Don’t leave your dog inside of a parked car. Most people know this rule for the summer. A parked car can quickly amplify the effects of extreme weather. During the winter it can act as an icebox and trap cold air inside.
With the frigid temperatures quickly approaching, PASART encourages all residents of the Commonwealth to take precautions when using space heaters. According to the US Fire Administration, in 2011, space heaters, whether portable or stationary, accounted for one-third of home heating fires and four out of five of home heating fire deaths.
The leading factor contributing to home heating fires was failure to properly clean heating equipment, primarily chimneys before use. Placing things that can burn too close to heating equipment or placing heating equipment too close to things that can burn, such as upholstered furniture, clothing, mattress, or bedding, were among the leading factors contributing to ignition in fatal home heating fires and accounted for more than half of home heating fire deaths.
In the event of a fire, your pets need protection as much as the rest of the family. Here is a list of some things you can do in your home…
· Be sure you have working smoke detectors on every level of your home.
· Have an emergency exit plan that includes your pets, and practice the plan regularly.
· Make sure pets always wear identification
Research a safe place to take your pets.
· Assemble a disaster kit.
· Give a key to a trusted neighbor.
· Ask your local fire department if they carry pet oxygen masks on their fire trucks.
· Listen to your dog.
About CARTs: County Animal Response Teams were formed as an initiative the PA State Animal Response Team (PASART) a private non-profit organization which receives the majority of its funding from the federal government through the Pennsylvania Emergency Management Agency (PEMA). CARTs consists of volunteers from all walks of life - from experienced emergency responders, veterinary technicians, animal trainers and handlers to other men and women concerned with the welfare of animals. CARTs are based on the principals of the Incident Command System developed by the Federal Emergency Management Agency (FEMA), and involves a coordinated effort of government, corporate and animal organizations. For more information regarding Pennsylvania CARTS visit www.pasart.us
Starting January 2, 2014 New Adoption Hours and Days at the HLLC!December 27, 2013
We are ringing in the New Year with change! The HLLC is happy to announce that our adoption hours and days will change beginning on January 2, 2014!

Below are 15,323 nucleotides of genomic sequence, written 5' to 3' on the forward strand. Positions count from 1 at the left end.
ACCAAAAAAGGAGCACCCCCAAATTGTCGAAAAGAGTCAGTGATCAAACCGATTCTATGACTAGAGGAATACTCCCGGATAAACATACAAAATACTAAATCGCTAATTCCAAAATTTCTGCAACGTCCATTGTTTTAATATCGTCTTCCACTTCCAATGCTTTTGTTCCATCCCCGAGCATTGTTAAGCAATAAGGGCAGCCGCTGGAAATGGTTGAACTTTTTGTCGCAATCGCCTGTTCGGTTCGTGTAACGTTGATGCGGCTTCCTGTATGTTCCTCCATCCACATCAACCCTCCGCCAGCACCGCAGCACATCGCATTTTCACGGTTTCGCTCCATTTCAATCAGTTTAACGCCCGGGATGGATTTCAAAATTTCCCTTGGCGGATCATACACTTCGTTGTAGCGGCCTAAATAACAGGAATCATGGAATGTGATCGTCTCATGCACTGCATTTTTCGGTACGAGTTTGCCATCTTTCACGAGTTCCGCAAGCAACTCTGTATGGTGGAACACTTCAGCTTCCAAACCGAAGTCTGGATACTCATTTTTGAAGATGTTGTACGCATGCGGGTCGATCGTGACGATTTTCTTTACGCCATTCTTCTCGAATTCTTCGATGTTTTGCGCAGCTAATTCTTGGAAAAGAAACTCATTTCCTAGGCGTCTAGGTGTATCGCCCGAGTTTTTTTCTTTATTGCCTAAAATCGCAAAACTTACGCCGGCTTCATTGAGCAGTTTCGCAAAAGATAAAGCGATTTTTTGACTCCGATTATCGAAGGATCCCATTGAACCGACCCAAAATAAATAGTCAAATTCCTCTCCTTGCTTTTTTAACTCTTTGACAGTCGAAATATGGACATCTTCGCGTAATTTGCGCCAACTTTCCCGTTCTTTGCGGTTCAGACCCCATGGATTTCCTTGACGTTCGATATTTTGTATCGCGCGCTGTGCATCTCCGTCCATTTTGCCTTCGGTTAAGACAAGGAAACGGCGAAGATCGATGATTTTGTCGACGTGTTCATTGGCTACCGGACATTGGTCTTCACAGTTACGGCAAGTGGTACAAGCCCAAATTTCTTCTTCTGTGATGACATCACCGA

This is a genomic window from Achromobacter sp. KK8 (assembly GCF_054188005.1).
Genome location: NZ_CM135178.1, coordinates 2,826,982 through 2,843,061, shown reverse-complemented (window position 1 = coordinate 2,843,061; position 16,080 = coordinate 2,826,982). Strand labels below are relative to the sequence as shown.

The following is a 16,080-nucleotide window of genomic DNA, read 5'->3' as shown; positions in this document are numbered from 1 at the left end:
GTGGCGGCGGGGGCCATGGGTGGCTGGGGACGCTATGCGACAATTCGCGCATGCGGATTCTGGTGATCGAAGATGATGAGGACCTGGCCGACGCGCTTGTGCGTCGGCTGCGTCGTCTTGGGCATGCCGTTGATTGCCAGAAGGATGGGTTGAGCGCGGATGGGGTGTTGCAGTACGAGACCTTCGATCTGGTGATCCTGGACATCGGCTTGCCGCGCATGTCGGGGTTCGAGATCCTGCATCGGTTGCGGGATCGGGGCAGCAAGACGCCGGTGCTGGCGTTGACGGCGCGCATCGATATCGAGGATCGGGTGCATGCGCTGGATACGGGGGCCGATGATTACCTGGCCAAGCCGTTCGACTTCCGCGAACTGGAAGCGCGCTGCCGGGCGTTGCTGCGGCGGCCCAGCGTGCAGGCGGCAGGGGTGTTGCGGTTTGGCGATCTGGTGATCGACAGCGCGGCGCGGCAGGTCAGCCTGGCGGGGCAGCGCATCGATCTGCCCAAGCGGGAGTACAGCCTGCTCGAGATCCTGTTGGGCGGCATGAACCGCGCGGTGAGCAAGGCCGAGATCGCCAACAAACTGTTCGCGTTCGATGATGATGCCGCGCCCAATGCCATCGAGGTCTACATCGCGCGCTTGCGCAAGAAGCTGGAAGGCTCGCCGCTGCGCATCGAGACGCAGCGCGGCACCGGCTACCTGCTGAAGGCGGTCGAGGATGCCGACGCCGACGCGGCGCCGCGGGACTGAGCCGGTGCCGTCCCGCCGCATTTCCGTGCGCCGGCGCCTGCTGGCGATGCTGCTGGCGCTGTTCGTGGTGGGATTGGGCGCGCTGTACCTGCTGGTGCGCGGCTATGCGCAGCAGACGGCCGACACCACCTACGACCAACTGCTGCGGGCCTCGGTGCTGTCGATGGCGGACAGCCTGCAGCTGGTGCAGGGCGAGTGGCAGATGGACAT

Sunday: 11am to 5pm Thursday: 11am to 5pm
Monday: 11am to 5pm Friday: 11am to 5pm
Tuesday: 11am to 5pm Saturday: 11am to 5pm
Wednesday: 11am to 5pm
Owner Surrenders: By appointment only
Adoption Hours for the remainder of 2013:
Friday, Dec. 27: 3pm-8pm
Saturday, Dec. 28: 12pm-7pm
Sunday, Dec. 29: 11am-5pm
Monday, Dec. 30: closed for owner surrenders
Tuesday, Dec. 31: Closed for New Year’s Eve
Wednesday, Jan 1: Closed for New Year’s Day
HLLC Closed December 31st and January 1stDecember 20, 2013
The Humane League of Lancaster County will be closed on December 31st and January 1st in honor of New Year’s Eve Day and New Year’s Day. Have a happy and safe Holiday!
HLLC will be closed December 25th and 26thDecember 20, 2013
In honor of the Christmas Holiday, the Humane League of Lancaster County will be closed on December 25th and 26th. Have a happy and safe Holiday!
December 14 HLLC Closing EarlyDecember 14, 2013
The Humane League of Lancaster County will be closing early on December 14 due to bad weather and poor driving conditions. Please be safe!
The Wellness Clinic Will Be Closed In Honor of the HolidaysDecember 13, 2013
The Wellness Clinic will be closed on December 24 and December 31 in honor of the Holidays. From all of the staff at the HLLC, we wish you a happy and safe Holiday Season!
The HLLC is Closed December 10December 10, 2013
The Humane League of Lancaster is closed today, December 10, due to bad weather and poor driving conditions. Please be safe.
Wellness Clinic is Closed December 10December 10, 2013
The Wellness Clinic is closed today, December 10. It will re-open next Tuesday at the regular time.
HLLC Closing EarlyDecember 8, 2013
The Humane League of Lancaster County is closing early today, December 8th. Please drive safely.